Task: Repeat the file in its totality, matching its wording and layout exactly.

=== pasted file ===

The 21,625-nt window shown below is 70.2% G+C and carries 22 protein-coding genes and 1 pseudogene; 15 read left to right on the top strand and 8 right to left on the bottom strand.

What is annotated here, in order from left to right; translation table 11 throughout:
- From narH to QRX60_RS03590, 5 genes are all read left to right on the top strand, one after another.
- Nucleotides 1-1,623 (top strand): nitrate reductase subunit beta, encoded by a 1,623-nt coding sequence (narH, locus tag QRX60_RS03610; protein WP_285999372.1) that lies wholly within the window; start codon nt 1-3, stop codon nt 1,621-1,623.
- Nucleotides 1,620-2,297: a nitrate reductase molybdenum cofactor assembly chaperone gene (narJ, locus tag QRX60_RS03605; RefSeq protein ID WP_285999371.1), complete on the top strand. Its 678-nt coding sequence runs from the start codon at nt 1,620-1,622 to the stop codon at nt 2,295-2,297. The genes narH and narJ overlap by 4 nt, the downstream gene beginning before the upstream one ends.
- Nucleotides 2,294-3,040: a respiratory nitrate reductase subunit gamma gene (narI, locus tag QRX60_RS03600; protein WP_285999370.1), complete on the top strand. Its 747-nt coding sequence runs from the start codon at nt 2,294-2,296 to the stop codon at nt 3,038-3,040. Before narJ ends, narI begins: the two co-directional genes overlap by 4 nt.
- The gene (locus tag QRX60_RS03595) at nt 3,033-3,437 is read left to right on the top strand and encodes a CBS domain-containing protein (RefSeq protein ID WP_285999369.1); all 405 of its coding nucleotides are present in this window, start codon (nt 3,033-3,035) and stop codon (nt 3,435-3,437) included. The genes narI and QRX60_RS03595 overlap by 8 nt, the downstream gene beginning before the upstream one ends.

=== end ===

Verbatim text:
The 21,625-nt window shown below is 70.2% G+C and carries 22 protein-coding genes and 1 pseudogene; 15 read left to right on the top strand and 8 right to left on the bottom strand.

What is annotated here, in order from left to right; translation table 11 throughout:
- From narH to QRX60_RS03590, 5 genes are all read left to right on the top strand, one after another.
- Nucleotides 1-1,623 (top strand): nitrate reductase subunit beta, encoded by a 1,623-nt coding sequence (narH, locus tag QRX60_RS03610; protein WP_285999372.1) that lies wholly within the window; start codon nt 1-3, stop codon nt 1,621-1,623.
- Nucleotides 1,620-2,297: a nitrate reductase molybdenum cofactor assembly chaperone gene (narJ, locus tag QRX60_RS03605; RefSeq protein ID WP_285999371.1), complete on the top strand. Its 678-nt coding sequence runs from the start codon at nt 1,620-1,622 to the stop codon at nt 2,295-2,297. The genes narH and narJ overlap by 4 nt, the downstream gene beginning before the upstream one ends.
- Nucleotides 2,294-3,040: a respiratory nitrate reductase subunit gamma gene (narI, locus tag QRX60_RS03600; protein WP_285999370.1), complete on the top strand. Its 747-nt coding sequence runs from the start codon at nt 2,294-2,296 to the stop codon at nt 3,038-3,040. Before narJ ends, narI begins: the two co-directional genes overlap by 4 nt.
- The gene (locus tag QRX60_RS03595) at nt 3,033-3,437 is read left to right on the top strand and encodes a CBS domain-containing protein (RefSeq protein ID WP_285999369.1); all 405 of its coding nucleotides are present in this window, start codon (nt 3,033-3,035) and stop codon (nt 3,435-3,437) included. The genes narI and QRX60_RS03595 overlap by 8 nt, the downstream gene beginning before the upstream one ends.